The Lies We Told, by Diane Chamberlain

liesI’m honestly not sure how to summarize this book. The back of the book description gives away nearly everything from beginning to end, all but one secret, but I can’t think of any way to describe this other than by telling the whole story, either. I guess I’ll just have to say it’s about two sisters, Rebecca and Maya, who witnessed their parents’ murder when they were teens, and the way their lives go as adults. But even that misrepresents the book, because it really has very little to do with the murders, and more to do with their lives as two different physicians and what happens to them when they’re working on a disaster-relief assignment. Already that gives away more than half the plot. Sigh.

I accepted this book for review, thinking that the publisher description was telling me the setup of the book (as it does for most books). I expected most of the book to deal with the fallout from this setup. The fallout is what interested me. Instead, the publisher description tells me everything except one secret, which is revealed in the last couple chapters of the book. Therefore when I read the book, it felt like an extremely long expansion of the summary, while the end was hastily thrown together and had a very abrupt switch-to-epilogue last minute. Everything I’d wanted to know from this book, the whole reason I accepted it for review, was wrapped up in two pages of epilogue. That was really disappointing.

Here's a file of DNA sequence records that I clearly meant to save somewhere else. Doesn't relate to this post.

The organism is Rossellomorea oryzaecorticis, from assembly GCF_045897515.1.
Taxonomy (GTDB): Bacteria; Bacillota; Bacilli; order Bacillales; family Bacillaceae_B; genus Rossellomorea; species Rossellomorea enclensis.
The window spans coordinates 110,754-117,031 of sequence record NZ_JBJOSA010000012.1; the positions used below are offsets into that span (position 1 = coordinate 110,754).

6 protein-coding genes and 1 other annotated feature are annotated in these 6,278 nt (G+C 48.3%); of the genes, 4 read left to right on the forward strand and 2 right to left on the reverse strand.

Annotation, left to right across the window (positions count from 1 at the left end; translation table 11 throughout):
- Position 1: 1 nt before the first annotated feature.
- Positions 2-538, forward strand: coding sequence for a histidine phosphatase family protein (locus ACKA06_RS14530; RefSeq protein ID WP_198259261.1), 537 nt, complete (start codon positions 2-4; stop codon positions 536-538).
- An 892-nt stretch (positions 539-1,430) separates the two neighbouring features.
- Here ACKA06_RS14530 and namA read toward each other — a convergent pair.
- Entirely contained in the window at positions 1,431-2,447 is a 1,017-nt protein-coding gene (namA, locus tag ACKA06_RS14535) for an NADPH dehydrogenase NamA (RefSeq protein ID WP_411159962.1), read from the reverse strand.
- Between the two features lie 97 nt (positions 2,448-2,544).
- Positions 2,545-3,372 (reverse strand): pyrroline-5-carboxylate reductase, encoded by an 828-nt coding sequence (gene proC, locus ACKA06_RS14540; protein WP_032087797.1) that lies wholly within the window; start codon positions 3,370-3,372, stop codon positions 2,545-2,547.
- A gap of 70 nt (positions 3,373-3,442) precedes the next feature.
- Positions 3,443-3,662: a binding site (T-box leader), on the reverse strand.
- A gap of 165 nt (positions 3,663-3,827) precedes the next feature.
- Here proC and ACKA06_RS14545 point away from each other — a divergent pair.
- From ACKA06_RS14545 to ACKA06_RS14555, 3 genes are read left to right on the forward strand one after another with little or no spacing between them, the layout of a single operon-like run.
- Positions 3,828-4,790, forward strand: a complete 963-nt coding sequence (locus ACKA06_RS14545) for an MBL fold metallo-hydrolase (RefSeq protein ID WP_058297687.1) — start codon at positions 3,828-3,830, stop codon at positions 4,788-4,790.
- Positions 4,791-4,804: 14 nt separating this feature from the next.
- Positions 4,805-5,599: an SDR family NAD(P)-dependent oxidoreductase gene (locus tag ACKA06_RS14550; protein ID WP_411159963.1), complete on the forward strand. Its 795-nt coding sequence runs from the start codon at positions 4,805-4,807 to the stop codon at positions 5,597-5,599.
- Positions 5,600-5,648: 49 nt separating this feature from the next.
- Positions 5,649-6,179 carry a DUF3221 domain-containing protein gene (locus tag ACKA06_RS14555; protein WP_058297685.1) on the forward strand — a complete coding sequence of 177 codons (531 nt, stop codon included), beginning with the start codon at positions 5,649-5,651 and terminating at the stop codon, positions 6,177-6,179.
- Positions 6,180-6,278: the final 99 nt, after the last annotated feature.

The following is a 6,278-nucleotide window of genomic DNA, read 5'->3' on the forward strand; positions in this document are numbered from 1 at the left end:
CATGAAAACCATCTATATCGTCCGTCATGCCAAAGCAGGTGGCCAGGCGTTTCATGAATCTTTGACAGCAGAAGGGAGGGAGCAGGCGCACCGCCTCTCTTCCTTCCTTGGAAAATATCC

That’s not to say The Lies We Told wasn’t well-written. It did fine on that point. I personally didn’t like Rebecca or the sections that dealt with her, but I did like Maya and what she discovered during the disaster. The last part of the book, where the one secret I hadn’t been told was revealed, was interesting, but I do wish it hadn’t been so long in getting there. I felt like the real story came at the end of the book, the part I didn’t get to experience at all because it just wasn’t there, except in epilogue form. I wish that the publisher summary hadn’t spoiled the book so badly!

I was just talking about this in a recent Sunday Salon. People debated in the comments of that post about whether using your own or a publisher’s summary was better, and one of the arguments on the “use publisher’s summary” side was that the publisher’s summary doesn’t spoil the book. This is one of those cases, and not the first that I’ve come across, where that simply isn’t true. The summary for The Lies We Told gave me nearly the entire plot outright! And because of that, I was expecting a very different book. That, of course, led to my disappointment.

Was this a good book? I don’t know. Compared to what I was looking for and expecting, no, not at all. But from its own merits? I couldn’t say. I never had the opportunity to find out.

About Amanda

Writing. Family. Books. Crochet. Fitness. Fashion. Fun. Not necessarily in that order. Note: agender (she/her).
This entry was posted in 2010, Adult, Prose. Bookmark the permalink.

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